It’s fitting that the G8is meeting in Chicago this May. In a city with the highest sales tax in the country, where the state tax rate was recently increased by 66% and property taxes went up $300 per homeowner, and where 2012 state education spending was cut by a greater percentage than in any other state, a tax break of $85 million per year was given to the largest and most diverse financial exchange in the world.
The CME Group, made up of the Chicago Mercantile Exchange and the Chicago Board of Trade, had a profit margin higher than any of the top 100 companies in the nation over the past three years.
That leads us to another astonishing fact: an American mother pays nearly a 10% sales tax on shoes for her kids, while millionaire investors pay .002 percent (2-thousandths of a percent) for a financial instrument.
The FTT is sensible, equitable, and long overdue and familiar to some of your more farsighted G8 members. The United Kingdom has had a tax on stock trades for decades. French President Nicholas Sarkozy insisted that his country, despite opposition from the European Union, would institute an FTT. Germany favors a tax, as reportedly do Brazil, Argentina, and South Africa. The Belgian finance minister recently stated, “All goods and services are regularly subject to tax, so I don’t see why financial transactions would have exceptional protection.”
The Bank for International Settlements reported in 2008 that annual trading in derivatives had surpassed $1.14 quadrillion. For the U.S. alone, revenue estimates by the Center for Economic and Policy Research and the Chicago Political Economy Group approach a half-trillion dollars annually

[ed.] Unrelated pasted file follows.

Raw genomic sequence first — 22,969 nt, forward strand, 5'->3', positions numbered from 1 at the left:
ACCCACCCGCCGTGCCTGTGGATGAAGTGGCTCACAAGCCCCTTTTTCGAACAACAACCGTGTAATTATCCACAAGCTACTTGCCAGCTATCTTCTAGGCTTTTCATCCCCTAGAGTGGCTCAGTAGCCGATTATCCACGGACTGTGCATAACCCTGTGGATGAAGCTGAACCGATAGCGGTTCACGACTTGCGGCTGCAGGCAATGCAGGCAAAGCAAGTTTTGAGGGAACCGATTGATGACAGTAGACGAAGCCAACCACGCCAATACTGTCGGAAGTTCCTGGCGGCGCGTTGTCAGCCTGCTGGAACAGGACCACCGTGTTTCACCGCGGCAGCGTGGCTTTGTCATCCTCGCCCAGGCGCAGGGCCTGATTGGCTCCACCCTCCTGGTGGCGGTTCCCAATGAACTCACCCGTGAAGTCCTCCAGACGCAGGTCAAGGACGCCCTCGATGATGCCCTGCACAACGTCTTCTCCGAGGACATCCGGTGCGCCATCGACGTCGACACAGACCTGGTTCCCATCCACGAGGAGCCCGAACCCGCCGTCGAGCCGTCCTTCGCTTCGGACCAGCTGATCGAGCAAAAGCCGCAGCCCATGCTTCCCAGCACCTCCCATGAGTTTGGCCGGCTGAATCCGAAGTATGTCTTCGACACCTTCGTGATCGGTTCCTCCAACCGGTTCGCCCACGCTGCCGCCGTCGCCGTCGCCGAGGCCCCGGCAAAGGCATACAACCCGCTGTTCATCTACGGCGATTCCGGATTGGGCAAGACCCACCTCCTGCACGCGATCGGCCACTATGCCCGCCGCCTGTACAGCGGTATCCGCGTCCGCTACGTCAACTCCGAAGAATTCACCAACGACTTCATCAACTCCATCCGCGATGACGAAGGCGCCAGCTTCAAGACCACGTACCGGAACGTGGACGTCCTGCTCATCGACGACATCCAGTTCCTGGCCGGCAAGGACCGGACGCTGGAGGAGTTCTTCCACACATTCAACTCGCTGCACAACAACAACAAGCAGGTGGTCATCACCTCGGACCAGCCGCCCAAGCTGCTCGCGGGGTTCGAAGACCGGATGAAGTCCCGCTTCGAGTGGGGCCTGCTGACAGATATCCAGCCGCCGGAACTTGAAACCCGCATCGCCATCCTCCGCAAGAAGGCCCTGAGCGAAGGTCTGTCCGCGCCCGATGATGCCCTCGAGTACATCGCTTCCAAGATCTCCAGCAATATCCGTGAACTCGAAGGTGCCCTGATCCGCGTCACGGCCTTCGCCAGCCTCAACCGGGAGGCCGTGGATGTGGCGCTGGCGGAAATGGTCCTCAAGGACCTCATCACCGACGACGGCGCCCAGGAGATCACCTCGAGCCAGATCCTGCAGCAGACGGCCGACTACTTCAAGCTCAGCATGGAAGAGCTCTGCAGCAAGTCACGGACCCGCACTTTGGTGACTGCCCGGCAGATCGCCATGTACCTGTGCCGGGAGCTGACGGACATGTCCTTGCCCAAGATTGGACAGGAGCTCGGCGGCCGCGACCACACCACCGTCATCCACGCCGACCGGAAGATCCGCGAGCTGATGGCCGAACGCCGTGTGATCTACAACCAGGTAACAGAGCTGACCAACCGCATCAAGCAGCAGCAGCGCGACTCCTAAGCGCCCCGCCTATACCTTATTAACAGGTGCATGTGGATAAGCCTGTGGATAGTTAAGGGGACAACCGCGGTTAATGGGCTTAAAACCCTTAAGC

The FTT would also limit the speculative trading that contributed to the financial meltdown in 2008, and which continues to devastate Greece and other financially troubled countries.
Bankers, trade associations, and conservative research groups have concocted a variety of arguments against the FTT, including its effect on ordinary investors, the practicality of collecting the tax, and the risk of exchanges bolting to other countries. But ordinary investors and retirement funds can be exempted from the tiny amount they might be taxed; the modern electronic trading system can easily incorporate a new fee; and a global tax would leave nowhere for tax avoiders to hide.
The Wall Street Journal calls the FTT a “sin tax” which would punish Main Street. It seems, rather, that Main Street has been punished by the absence of an FTT. Considerable support for the tax exists outside of the financial industry. Bill Gates, George Soros, prominent economists, Catholic development groups, National Nurses United, the Pope. In 1989 Lawrence Summers recommended a securities transaction tax. Even Fortune admits, “There is growing consensus from diverse corners of society for some sort of financial transaction tax.”
The FTT is fair and equitable, and should be instituted. How the funds are used is a different story for a different time. Banks, Financial Institutions and Major investment brokers are greedy, that do not want to give up their multimillion dollar salaries, their houses in the Hamptons, and their 2500.00 suits, and someone needs to tell these boys, that it is time to give back what you take.